Libya's official news agency, JANA, reported overnight that Nouri had agreed to a cease-fire Saturday after speaking to Gadhafi. But the rebels denied any truce had been struck.
France condemned the rebel push on the capital, and backed the African mediation effort.
The United Nations was temporarily evacuating Chad and the U.S. Embassy said it had authorized the departure of its nonessential staff.
China's foreign ministry said Sunday that most of its citizens had evacuated and only nine embassy staff and a few other Chinese remained in N'Djamena.
China has been expanding its presence in Africa in recent years in the pursuit of energy, natural resources for its growing economy, and markets for its goods.
Despite efforts to get foreigners out of the country, two Americans with U.S.-based group Stop Genocide were among about 50 people at N'Djamena's Le Meridien hotel when it was attacked Saturday, said the group's spokesman, Cory Preston.
In a blog for the organization's Web site, founder Gabriel Stauring described parts of the wall falling around him as French soldiers, who were guarding the hotel, traded fire with unknown gunmen.
French officials said foreigners wishing to leave Chad were being transferred to Libreville, Gabon, starting Saturday night. Nearly 400 had been evacuated by midday Sunday, and about 600 were gathered at safety points guarded by French soldiers, said the military spokesman, Prazuck.
France's military has about 1,400 personnel in Chad, including 1,200 in the capital. Paris sent more troops Thursday to boost its presence, although Prazuck said six Mirage fighter jets based in N'Djamena were ordered out of the city Sunday to prevent their being damaged in the fighting.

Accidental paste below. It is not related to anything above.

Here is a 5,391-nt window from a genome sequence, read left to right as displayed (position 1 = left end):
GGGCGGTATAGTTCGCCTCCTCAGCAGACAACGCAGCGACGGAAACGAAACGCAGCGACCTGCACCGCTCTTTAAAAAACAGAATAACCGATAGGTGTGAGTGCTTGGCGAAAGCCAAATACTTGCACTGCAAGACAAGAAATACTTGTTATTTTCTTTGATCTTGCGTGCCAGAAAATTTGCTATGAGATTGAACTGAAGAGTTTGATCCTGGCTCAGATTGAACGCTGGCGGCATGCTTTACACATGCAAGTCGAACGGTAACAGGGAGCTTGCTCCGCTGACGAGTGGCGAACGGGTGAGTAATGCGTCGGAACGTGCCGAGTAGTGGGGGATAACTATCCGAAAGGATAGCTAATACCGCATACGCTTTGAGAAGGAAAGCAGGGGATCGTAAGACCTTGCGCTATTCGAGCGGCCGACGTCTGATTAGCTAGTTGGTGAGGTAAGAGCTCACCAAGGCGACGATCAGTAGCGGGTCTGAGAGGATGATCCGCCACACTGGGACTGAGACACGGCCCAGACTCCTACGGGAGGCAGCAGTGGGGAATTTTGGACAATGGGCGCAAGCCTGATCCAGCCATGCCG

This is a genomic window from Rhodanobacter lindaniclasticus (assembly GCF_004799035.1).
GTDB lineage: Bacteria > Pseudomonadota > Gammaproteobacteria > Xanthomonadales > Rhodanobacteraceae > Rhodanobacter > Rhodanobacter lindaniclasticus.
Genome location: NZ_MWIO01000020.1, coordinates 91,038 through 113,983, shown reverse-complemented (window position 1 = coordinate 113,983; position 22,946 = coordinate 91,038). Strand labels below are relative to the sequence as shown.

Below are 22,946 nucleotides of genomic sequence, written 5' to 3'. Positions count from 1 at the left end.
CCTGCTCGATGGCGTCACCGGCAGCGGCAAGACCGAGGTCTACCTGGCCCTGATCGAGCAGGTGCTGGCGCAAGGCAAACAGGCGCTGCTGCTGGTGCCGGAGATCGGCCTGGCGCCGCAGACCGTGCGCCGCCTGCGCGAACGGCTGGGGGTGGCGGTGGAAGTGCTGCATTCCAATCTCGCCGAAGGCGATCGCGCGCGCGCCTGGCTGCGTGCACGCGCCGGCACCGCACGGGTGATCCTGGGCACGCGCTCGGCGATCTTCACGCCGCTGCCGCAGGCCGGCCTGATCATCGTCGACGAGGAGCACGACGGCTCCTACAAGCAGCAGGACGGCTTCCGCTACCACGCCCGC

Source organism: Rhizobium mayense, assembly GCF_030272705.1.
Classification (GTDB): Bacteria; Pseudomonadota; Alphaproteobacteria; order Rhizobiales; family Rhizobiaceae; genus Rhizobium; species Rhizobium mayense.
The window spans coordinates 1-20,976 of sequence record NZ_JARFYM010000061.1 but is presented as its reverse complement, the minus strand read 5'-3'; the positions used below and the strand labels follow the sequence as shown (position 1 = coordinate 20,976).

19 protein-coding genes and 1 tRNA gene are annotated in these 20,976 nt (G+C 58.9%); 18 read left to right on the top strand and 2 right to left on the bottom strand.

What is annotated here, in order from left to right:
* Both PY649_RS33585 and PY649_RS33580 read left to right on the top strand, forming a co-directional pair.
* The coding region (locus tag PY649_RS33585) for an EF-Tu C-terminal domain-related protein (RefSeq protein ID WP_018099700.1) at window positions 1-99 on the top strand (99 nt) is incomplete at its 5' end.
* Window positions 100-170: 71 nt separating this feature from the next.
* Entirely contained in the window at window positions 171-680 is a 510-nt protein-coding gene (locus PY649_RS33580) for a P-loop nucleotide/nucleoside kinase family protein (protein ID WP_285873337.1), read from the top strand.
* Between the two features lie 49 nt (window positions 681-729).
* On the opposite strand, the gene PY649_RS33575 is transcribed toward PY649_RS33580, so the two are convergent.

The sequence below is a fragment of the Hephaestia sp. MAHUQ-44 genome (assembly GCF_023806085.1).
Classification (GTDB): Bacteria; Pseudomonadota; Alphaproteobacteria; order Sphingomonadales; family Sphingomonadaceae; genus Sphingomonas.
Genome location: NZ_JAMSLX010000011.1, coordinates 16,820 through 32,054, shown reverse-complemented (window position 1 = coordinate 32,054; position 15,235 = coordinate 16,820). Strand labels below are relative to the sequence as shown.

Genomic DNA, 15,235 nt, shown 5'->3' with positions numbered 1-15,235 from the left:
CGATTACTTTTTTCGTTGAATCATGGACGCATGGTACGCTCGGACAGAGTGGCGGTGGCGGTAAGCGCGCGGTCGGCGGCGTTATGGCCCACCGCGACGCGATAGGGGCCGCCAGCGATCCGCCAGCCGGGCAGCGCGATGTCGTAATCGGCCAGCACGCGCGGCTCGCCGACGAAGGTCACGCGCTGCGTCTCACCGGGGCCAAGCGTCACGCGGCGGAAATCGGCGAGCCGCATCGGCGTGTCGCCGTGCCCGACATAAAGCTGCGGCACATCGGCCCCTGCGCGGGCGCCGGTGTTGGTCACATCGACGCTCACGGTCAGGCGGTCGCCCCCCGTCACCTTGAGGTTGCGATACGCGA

France's role unclear
It was not clear if French forces would intervene to stop the fighting — a move that could jeopardize the planned EU peacekeeping mission to the country.
"If they were to intervene, the neutrality of the European intervention in Chad is over and it would blow France's policy on European defense," said Roland Marchal, a Chad expert and researcher at the French Centre d'Etudes et de Recherches Internationales.
Chad's government might be getting less help from France than it did during previous rebel attacks, said Henri Boshoff, a military analyst at the Institute for Security Studies in Pretoria, South Africa.
Previously, "the French gave them intelligence using aerial reconnaissance, and that allowed the Chad government to act," Boshoff told The Associated Press. "But it looks like this time it's too late, the rebels got too close."
The difference could be that former President Jacques Chirac had tried to project the image of France as a friendly protector on the African continent. The new president, Nicolas Sarkozy, has called for a "healthier relationship," saying it would not be business as usual with France's old corrupt allies on the continent.
The most recent rebellions in Chad began in 2005 in the east, erupting at the same time as the conflict in Sudan's western region of Darfur. The governments of Chad and Sudan accuse one another of backing the other's rebel groups.
Deby came to power at the head of a rebellion in 1990; he has won elections since, but none deemed free or fair. He brought a semblance of peace after three decades of civil war and an invasion by Libya, but became increasingly isolated.